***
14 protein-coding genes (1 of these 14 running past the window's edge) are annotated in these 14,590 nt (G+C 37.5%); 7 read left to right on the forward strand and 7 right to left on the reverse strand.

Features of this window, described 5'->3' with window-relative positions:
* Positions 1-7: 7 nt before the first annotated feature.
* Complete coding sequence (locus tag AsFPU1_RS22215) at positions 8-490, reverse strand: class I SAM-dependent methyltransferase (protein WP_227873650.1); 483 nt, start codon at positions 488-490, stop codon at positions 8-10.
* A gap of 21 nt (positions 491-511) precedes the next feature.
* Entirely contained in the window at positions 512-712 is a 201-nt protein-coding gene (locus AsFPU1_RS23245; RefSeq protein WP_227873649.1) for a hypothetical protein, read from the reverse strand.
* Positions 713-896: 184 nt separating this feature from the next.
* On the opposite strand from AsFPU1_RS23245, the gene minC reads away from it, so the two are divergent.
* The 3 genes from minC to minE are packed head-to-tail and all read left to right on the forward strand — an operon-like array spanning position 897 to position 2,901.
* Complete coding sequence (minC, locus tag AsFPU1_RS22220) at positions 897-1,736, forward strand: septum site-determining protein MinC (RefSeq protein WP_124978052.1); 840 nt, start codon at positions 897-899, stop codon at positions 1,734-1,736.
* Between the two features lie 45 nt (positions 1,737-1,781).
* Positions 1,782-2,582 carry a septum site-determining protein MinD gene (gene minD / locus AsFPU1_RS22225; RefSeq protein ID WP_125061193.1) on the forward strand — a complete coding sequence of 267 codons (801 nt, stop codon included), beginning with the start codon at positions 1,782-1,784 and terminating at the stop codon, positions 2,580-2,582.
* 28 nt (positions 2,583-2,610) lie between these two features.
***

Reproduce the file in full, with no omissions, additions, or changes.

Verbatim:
14 protein-coding genes (1 of these 14 running past the window's edge) are annotated in these 14,590 nt (G+C 37.5%); 7 read left to right on the forward strand and 7 right to left on the reverse strand.

Features of this window, described 5'->3' with window-relative positions:
* Positions 1-7: 7 nt before the first annotated feature.
* Complete coding sequence (locus tag AsFPU1_RS22215) at positions 8-490, reverse strand: class I SAM-dependent methyltransferase (protein WP_227873650.1); 483 nt, start codon at positions 488-490, stop codon at positions 8-10.
* A gap of 21 nt (positions 491-511) precedes the next feature.
* Entirely contained in the window at positions 512-712 is a 201-nt protein-coding gene (locus AsFPU1_RS23245; RefSeq protein WP_227873649.1) for a hypothetical protein, read from the reverse strand.
* Positions 713-896: 184 nt separating this feature from the next.
* On the opposite strand from AsFPU1_RS23245, the gene minC reads away from it, so the two are divergent.
* The 3 genes from minC to minE are packed head-to-tail and all read left to right on the forward strand — an operon-like array spanning position 897 to position 2,901.
* Complete coding sequence (minC, locus tag AsFPU1_RS22220) at positions 897-1,736, forward strand: septum site-determining protein MinC (RefSeq protein WP_124978052.1); 840 nt, start codon at positions 897-899, stop codon at positions 1,734-1,736.
* Between the two features lie 45 nt (positions 1,737-1,781).
* Positions 1,782-2,582 carry a septum site-determining protein MinD gene (gene minD / locus AsFPU1_RS22225; RefSeq protein ID WP_125061193.1) on the forward strand — a complete coding sequence of 267 codons (801 nt, stop codon included), beginning with the start codon at positions 1,782-1,784 and terminating at the stop codon, positions 2,580-2,582.
* 28 nt (positions 2,583-2,610) lie between these two features.